^"'"â– â€¢â– Did"the5to'vIÂ°en- they'd found out all that," sneered the
woman. thongh\er bitter tone was weakened by a sort of don t-
"""TeT'trey said thev was just going 'round 'bout something
_I forget. rSw, what i't was-and would eome agam when you
""' Ma"ry finished her recital an<l gazed with longing towards the
''""''^teÂ°lt nTother puzzled frownii^gly <- a mon^ent, then
said briskly, with a faint suggestion of anticipation. Well. now.
we'll have supper." ,
"Goody goody! This is bread, aint it, mother? chanted
Toey in suppr?ssed'tones, touching with a pathetic gesture of af-
fection the small package in brown paper.
The mother nodded affirmatively to his question, a queer ook
of hurt in her eyes, but the next instant, dismissmg painful re
flections turned with a show of enthusiasm to Tom.
"Son I wonder if vou could possibly find a few small sticks
"Sausage!" they all cried together, grinning and losing the
last memory of the unwelcomed visitors.
614 RELIEF SOCIETY MAGAZINE.
"Yes, sir, sausage !"
"Well, you can bet I'll do some hunting," vowed Tom stoutly
as snatching up his old, battered cap he vanished through the door.
"O, yum, yum â€” and buns!" harped Joey peeping into the paper
"Get your pay tonight, mother?" Mary enquired of the
woman in her craving confidence.
"Yes," replied the parent, "but I didn't dare spend much.
It's only $6 and must last us a week. You children will all need
shoes before you can leave the door, and we will be obliged to buy
a few dishes and something to cook in â€” " she began to plan with
her small daughter â€” "I ought to get a big pan as soon as possible
because I want to start to mix bread, it's so much cheaper. But
before I can mix I'll have to buy flour, yeast cakes, salt, a little
sugar, a big pan, a dripper and some coal and a few kindlings
and that's only bread; dear me, however can I do it!" a horrified
look came into her eyes, but she banished it immediately and came
back to the moment's need.
"Mary," she said, "would you have the nerve to run into
that house next door and ask the woman if she would lend us a
tin plate? We'll have to have something to fry the sausage in if
Tom finds some wood â€” but I do so hate to borrow !"
The thoughts of having cooked sausage after a month of
cold as well as meager fare sent the child flying as fast as she
could go, with one shoe-sole flapping and the other entirely gone,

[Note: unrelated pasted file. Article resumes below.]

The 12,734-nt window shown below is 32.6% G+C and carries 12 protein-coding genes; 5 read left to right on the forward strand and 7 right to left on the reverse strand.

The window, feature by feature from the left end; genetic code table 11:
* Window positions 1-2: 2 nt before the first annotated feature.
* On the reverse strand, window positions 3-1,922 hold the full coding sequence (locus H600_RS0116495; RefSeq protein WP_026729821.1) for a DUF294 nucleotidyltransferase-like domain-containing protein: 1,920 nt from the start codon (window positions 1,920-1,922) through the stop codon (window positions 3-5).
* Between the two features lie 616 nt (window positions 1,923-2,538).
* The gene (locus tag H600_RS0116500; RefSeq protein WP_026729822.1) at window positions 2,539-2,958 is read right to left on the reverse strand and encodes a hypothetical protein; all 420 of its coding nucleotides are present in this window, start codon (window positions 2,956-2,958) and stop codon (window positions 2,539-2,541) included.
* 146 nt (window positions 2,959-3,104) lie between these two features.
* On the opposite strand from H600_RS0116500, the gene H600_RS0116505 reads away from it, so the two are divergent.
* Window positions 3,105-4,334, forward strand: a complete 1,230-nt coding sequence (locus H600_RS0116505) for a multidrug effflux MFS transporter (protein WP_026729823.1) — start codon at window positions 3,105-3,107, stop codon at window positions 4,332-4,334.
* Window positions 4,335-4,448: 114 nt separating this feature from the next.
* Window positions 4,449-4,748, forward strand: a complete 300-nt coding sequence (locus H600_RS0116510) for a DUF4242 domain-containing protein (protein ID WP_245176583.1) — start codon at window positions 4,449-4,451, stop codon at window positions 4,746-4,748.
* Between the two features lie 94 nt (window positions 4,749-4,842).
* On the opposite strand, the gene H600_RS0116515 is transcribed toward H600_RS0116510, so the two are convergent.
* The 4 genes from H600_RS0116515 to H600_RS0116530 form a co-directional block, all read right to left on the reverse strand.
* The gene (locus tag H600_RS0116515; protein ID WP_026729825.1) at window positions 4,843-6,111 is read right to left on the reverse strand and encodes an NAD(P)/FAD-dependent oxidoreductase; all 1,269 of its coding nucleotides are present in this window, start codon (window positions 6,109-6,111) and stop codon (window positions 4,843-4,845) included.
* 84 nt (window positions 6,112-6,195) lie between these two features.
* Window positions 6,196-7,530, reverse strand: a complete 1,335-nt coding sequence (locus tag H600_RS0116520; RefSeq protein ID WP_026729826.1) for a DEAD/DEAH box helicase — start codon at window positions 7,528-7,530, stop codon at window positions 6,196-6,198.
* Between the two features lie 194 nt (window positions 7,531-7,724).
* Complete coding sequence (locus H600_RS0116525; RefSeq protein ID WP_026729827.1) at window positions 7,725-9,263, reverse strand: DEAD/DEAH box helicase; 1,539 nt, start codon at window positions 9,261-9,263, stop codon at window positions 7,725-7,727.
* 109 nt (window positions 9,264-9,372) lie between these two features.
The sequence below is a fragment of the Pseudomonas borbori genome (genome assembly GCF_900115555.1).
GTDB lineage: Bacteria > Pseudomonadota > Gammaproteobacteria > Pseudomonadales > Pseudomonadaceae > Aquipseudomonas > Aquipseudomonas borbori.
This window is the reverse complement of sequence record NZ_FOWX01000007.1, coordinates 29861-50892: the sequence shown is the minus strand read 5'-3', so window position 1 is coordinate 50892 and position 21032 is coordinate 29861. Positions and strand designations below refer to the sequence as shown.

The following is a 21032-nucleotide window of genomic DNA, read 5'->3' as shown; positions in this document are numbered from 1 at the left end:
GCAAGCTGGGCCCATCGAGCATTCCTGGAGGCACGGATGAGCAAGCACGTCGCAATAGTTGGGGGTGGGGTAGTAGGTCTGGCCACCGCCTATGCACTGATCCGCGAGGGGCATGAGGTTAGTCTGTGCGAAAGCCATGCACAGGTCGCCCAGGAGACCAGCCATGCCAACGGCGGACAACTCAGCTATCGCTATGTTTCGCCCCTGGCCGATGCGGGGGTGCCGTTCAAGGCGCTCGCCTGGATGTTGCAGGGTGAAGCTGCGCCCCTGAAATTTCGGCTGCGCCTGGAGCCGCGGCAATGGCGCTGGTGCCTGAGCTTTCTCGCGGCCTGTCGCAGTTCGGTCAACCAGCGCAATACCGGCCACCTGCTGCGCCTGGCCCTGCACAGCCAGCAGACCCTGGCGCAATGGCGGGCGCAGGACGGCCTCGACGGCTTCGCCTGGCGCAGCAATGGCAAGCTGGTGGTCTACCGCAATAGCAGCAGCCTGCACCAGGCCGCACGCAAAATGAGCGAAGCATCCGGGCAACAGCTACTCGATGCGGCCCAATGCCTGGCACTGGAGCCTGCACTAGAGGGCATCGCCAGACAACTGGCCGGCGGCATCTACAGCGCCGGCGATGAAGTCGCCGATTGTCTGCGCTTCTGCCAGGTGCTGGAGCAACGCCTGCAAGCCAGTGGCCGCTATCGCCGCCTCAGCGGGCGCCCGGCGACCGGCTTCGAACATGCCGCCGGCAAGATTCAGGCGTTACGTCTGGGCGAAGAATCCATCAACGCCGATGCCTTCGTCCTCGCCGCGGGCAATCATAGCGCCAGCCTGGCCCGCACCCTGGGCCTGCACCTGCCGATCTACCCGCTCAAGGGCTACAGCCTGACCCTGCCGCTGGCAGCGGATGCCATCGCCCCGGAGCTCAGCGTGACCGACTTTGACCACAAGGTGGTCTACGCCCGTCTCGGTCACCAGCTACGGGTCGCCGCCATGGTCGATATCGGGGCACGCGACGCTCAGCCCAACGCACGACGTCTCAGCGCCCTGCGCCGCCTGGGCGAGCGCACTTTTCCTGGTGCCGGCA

allowing the moisture from the snow to soak into her already
chilled feet. She returned at once with the plate and as Tom had
found a few dry sticks and a pair of men's old shoes on a rubbish
pile (discarded shoes he had learned in his school of want made
fair fuel) the sausage was fried and eaten from fingers as the
four huddled around the feeble fire in the only two chairs the
The stove cooled off relentlessly quick and the children, their
hunger appeased, began to yawn sleepily. They soon pulled ofif
their tattered shoes and crawled onto the old thin mattress and
were tucked up by the mother in the only quilt in their possession.
"I'm cold," complained Joey, "colder'n ice."
The woman looked miserable but said nothing. There was
nothing to say or do. She knew Mary and Tom were cold, also,
though they did not think the fact worth mentioning. It is those
having hopes their wants can be supplied who are freest to express
them. Presently, however, the mother knew from the sound of
regular breathing that Joey and his bed-fellows had taken refuge
from cold and hunger and childhood's igalling embarrassments in
the wonderful land of nod.
For a bng time after the little ones were lost in bHssful
THEIR THANKSGIVING. 615
oblivion the destitute widow sat before the cold stove, her feet
on the tiny hearth, her face in her hands and her mind on the
grim battle before her for sustenance.
All at once she bestirred herself to light a candle which she
fastened in its own sperm on the bare table, and taking the stub
of a pencil and a few sheets of note paper from a weather-
beaten old purse began to write. This is what her pen dis-
"Dearest Mother: I haven't written to you for such a
long time, I'm ashamed of myself. When I did write I took care
not to let you know the true state of our affairs, because I
couldn't bear to burden you with my troubles when I knew
you were in such sorrow and straightened circumstances your-
self. But now that I see a little gleam of Hght ahead I'm goin,g
to make a clean breast of everything.
"When I said we were going to leave ~ Colorado and go
further west because Joe was in poor health I told an untruth â€”
unless you call the whiskey habit sickness, which is a conclusion
I've come to. Joe was drinking so constantly that he couldn't
get work in any of the mines of that state so we drifted on to-
wards the coast. We got to the Bingham mining camp and Joe